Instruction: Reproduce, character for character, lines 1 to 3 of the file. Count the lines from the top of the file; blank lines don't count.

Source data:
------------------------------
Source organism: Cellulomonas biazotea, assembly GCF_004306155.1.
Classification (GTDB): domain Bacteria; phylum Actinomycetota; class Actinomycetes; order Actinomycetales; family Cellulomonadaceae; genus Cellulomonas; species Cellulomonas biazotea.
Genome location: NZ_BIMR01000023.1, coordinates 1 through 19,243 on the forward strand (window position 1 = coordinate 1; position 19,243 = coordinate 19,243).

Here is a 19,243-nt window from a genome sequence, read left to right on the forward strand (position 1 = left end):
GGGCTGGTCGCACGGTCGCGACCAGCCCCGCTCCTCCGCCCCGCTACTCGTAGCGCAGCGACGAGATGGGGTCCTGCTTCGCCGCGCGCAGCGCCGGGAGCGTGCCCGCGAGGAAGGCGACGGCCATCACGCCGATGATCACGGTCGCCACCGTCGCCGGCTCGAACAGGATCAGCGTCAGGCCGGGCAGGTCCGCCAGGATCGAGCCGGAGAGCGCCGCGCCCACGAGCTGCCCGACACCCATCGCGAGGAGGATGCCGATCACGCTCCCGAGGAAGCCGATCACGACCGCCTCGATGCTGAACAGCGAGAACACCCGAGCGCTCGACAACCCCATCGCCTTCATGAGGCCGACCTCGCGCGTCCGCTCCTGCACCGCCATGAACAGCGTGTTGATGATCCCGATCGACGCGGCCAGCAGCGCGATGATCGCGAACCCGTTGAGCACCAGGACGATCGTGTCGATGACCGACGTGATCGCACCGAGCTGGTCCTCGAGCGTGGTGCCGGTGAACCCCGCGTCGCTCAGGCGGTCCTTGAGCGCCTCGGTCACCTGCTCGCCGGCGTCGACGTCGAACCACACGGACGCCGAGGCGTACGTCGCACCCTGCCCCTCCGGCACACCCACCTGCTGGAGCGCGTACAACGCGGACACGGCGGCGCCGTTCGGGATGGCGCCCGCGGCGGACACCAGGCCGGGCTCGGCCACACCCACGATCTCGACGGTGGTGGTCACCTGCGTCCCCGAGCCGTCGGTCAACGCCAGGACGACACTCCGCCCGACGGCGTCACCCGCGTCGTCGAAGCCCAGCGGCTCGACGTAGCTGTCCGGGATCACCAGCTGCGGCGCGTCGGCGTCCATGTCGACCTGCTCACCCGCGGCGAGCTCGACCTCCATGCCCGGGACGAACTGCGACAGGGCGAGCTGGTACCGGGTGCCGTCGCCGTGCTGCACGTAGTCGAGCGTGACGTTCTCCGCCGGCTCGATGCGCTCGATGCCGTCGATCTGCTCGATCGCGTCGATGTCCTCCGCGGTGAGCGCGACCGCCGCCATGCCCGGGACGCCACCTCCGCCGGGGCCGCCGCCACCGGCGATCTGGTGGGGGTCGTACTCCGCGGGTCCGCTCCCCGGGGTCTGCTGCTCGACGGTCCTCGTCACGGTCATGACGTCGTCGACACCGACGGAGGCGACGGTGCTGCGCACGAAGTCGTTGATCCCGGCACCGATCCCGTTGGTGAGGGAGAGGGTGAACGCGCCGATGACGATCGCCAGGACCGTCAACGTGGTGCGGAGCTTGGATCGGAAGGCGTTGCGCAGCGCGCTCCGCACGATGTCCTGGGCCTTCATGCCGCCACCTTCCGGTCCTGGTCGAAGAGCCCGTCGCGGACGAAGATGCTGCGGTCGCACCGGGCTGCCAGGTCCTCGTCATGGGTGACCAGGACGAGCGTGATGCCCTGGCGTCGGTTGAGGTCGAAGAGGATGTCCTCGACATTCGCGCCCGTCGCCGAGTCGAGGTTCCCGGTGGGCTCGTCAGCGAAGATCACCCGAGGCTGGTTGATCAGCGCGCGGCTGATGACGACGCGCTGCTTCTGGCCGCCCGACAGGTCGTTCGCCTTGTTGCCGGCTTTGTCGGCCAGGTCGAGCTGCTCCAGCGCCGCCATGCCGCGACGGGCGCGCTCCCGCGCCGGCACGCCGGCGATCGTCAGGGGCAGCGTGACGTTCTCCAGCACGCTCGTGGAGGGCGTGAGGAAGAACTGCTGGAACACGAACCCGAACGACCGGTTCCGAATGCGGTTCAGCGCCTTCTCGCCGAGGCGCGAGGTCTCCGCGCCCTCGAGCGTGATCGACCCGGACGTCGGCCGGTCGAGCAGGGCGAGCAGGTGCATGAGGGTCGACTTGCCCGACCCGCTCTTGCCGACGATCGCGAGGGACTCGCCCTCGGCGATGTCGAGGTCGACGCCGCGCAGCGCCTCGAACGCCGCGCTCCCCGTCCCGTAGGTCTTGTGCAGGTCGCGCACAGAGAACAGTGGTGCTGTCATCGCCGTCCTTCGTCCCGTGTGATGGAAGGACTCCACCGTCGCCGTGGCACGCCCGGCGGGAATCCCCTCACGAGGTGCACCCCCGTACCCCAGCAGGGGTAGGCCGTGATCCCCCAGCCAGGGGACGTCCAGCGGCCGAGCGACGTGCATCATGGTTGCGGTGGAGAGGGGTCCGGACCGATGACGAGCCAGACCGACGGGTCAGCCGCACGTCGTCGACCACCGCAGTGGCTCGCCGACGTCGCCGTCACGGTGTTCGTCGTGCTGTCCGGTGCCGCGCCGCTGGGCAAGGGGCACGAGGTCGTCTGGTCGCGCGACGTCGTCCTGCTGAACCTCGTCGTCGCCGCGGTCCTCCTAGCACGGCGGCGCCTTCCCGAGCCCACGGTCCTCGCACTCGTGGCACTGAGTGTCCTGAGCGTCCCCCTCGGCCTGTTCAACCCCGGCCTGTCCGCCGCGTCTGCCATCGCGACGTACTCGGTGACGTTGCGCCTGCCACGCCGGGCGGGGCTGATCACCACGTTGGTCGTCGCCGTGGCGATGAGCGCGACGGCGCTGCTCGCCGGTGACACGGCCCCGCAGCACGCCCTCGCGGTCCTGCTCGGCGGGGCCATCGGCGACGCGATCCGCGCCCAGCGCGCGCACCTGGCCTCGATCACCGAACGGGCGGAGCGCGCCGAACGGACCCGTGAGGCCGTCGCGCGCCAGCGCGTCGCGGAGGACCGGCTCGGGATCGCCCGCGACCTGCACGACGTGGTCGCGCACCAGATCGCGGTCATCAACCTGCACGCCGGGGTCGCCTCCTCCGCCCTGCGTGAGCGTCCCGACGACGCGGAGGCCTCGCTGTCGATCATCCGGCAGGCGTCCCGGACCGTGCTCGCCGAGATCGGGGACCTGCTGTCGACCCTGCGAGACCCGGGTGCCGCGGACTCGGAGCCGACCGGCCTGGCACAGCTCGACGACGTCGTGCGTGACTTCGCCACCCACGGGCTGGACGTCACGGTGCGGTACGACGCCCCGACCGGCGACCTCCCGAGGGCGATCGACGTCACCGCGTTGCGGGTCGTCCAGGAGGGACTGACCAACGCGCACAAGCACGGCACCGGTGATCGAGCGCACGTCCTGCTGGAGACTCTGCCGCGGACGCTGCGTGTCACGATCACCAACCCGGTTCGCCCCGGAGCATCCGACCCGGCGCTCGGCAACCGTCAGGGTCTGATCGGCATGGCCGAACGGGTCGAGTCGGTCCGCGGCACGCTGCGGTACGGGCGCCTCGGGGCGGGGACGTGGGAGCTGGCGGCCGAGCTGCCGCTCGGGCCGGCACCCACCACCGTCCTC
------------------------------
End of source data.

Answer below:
Source organism: Cellulomonas biazotea, assembly GCF_004306155.1.
Classification (GTDB): domain Bacteria; phylum Actinomycetota; class Actinomycetes; order Actinomycetales; family Cellulomonadaceae; genus Cellulomonas; species Cellulomonas biazotea.
Genome location: NZ_BIMR01000023.1, coordinates 1 through 19,243 on the forward strand (window position 1 = coordinate 1; position 19,243 = coordinate 19,243).